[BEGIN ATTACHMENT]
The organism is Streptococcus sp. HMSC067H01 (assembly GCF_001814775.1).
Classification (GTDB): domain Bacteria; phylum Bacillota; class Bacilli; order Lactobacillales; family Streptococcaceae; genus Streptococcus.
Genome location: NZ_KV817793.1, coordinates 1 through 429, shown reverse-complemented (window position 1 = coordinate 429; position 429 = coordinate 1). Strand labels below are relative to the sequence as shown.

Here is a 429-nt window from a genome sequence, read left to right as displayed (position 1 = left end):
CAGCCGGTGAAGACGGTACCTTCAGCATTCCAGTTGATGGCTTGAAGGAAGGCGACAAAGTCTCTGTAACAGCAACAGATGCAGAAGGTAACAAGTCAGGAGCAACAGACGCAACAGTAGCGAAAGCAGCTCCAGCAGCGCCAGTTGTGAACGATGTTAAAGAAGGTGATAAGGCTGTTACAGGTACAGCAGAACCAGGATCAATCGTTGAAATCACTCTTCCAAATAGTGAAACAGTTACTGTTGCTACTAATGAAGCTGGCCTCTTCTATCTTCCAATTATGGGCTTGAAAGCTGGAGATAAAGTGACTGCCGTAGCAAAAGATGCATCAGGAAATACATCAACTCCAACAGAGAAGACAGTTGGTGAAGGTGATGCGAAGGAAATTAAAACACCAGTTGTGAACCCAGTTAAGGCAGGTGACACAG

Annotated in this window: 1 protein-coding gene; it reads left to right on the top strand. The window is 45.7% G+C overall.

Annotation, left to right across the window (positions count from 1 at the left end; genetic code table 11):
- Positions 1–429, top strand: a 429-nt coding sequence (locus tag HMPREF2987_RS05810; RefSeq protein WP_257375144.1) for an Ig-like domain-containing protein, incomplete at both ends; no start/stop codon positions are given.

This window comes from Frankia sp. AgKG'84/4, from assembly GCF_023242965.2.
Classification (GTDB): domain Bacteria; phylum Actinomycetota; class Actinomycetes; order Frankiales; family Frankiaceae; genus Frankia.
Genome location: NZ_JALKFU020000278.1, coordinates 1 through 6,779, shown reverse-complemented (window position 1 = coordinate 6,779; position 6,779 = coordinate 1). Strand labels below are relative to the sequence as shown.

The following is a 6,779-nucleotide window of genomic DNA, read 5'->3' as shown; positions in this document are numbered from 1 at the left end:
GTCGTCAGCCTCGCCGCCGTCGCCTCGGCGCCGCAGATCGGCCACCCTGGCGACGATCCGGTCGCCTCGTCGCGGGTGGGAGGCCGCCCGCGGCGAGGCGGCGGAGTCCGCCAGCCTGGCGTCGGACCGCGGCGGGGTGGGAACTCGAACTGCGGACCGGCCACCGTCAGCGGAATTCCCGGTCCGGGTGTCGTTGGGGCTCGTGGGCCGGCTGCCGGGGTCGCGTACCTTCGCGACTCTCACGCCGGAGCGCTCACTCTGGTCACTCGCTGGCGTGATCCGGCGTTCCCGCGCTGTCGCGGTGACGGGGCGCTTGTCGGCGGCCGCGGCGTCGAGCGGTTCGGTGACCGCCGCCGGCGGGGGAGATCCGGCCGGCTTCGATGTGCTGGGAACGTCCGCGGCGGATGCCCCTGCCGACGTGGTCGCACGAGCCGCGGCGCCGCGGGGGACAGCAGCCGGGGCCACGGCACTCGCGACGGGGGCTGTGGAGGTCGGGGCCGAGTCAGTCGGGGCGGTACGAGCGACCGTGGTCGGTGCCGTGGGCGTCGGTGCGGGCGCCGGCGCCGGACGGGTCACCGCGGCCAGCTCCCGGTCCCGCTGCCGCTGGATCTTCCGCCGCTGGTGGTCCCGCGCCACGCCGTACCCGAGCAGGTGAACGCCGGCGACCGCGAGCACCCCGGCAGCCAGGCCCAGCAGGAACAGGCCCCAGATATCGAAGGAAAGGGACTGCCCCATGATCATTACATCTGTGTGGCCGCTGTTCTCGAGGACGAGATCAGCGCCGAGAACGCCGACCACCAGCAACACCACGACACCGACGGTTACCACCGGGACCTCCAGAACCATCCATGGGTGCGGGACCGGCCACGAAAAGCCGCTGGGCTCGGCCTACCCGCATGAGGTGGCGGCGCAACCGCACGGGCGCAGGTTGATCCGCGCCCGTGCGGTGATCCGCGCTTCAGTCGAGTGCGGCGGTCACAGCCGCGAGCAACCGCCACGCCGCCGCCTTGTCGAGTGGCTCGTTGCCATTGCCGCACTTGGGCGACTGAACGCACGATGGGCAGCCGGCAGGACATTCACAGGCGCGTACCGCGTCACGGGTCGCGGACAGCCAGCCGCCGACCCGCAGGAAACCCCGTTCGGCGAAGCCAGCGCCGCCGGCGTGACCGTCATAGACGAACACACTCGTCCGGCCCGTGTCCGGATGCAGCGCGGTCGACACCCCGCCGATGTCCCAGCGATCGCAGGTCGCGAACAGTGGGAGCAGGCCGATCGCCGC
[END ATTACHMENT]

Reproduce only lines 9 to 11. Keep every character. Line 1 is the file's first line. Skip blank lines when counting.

This window comes from Frankia sp. AgKG'84/4, from assembly GCF_023242965.2.
Classification (GTDB): domain Bacteria; phylum Actinomycetota; class Actinomycetes; order Frankiales; family Frankiaceae; genus Frankia.
Genome location: NZ_JALKFU020000278.1, coordinates 1 through 6,779, shown reverse-complemented (window position 1 = coordinate 6,779; position 6,779 = coordinate 1). Strand labels below are relative to the sequence as shown.